How do you price the end of civilisation? One option is to look at the value of everything in the world. It would be quite an accounting task, and one faced by the UK government last year when they had to put a price on Stonehenge to fulfil new bookkeeping requirements. The American government puts the value of the entirety of the US at $110trn, so it seems likely that the value of all the world's civilisations is well into 16 figures.

That's high, but it's countable. The real issue comes when you look at an alternative way of measuring the cost of risk, which is the amount you would pay to prevent it. Presumably, there is no sum which would not be worth spending to prevent the end of civilisation. Any cost would be less than the destruction of everything.

By that measure, then, the damage caused by an existential threat is infinite. But the problem with infinite quantities is that they don't work very well in conventional mathematics. Back to the normal risk accounting: you typically multiply the damage you are risking with the chance it will happen. So we are happy to suffer high risk of low damage – like groping for a glass of water at midnight with the lights off – or low risk of high damage – like driving a car – but not high risk of high damage – like driving a car at midnight with the lights off.

But infinity multiplied by anything other than zero is still infinity. Conventional risk assessment simply falls apart when confronted with something the magnitude of the worst possibilities of climate change.

Note too that it doesn't require the risk to be large. I think the risks of climate change are greater than most, but I also think it's extraordinarily unlikely that it actually would result in the end of civilisation. But can we rule it out with certainty?

The best way to look at it is to compare it to our every day lives. Thousands of people are killed crossing the road every day. To do so carries a non-negligible personal existential threat – that is, you might die. Yet I see people dodging traffic to get to work 30 seconds earlier every day, which suggests that, instinctively, we don't treat the risk of death with as much weight as we perhaps should.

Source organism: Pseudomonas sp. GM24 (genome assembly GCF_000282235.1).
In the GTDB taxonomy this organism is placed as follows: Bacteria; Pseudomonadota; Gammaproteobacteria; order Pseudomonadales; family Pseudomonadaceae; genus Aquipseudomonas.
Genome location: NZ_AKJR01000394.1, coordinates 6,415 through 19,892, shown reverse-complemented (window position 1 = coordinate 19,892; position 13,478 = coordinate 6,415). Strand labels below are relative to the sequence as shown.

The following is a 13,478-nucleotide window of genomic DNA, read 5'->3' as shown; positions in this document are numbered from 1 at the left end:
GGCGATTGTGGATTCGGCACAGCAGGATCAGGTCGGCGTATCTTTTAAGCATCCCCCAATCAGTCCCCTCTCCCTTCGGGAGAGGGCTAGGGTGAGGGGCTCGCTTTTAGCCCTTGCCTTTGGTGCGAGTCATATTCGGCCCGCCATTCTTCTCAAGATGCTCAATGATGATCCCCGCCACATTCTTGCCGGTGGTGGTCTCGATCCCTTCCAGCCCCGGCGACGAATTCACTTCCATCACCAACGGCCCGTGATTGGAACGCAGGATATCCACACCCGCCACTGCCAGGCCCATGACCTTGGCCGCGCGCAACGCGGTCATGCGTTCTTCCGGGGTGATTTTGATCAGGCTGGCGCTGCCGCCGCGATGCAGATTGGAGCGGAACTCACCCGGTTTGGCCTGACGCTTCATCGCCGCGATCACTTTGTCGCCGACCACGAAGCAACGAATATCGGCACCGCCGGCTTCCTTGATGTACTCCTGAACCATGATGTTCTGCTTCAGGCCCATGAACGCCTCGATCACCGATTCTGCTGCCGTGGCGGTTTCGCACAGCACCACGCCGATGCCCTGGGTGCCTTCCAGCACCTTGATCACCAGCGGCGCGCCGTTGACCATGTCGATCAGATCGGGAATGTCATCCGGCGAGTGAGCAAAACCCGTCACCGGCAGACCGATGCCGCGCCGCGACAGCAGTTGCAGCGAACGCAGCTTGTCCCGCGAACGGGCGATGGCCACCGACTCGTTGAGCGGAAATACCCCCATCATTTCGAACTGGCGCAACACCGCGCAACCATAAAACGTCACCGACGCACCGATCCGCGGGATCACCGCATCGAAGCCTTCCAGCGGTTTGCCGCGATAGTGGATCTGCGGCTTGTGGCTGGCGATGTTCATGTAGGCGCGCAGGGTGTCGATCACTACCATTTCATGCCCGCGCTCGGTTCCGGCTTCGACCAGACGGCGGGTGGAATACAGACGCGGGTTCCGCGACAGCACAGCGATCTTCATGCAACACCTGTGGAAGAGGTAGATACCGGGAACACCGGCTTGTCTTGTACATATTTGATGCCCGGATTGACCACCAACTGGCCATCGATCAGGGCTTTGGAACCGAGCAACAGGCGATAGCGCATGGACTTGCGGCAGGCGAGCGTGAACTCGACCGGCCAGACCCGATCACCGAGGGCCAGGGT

But I think theres a different motivator at work. We know death is bad, and that it's worth doing a lot to try and avoid it; but we also know death can come from any corner. And the same is true of fighting existential threats to civilisation. If we could spend ludicrous sums to eliminate them all, it might be worth it; but who's to say we won't prevent climate change, only to die from an asteroid hit? Or cap our future development by not experimenting with nanotech, only for an angry AI to kill us in our sleep?

Climate change could be very, very bad indeed. But making the important choices about the trade-offs we should make to fight it are hard because, not despite, its seriousness.

Photograph: Getty Images.

Alex Hern is a technology reporter for the Guardian. He was formerly staff writer at the New Statesman. You should follow Alex on Twitter.

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Q&A: What are tax credits and how do they work?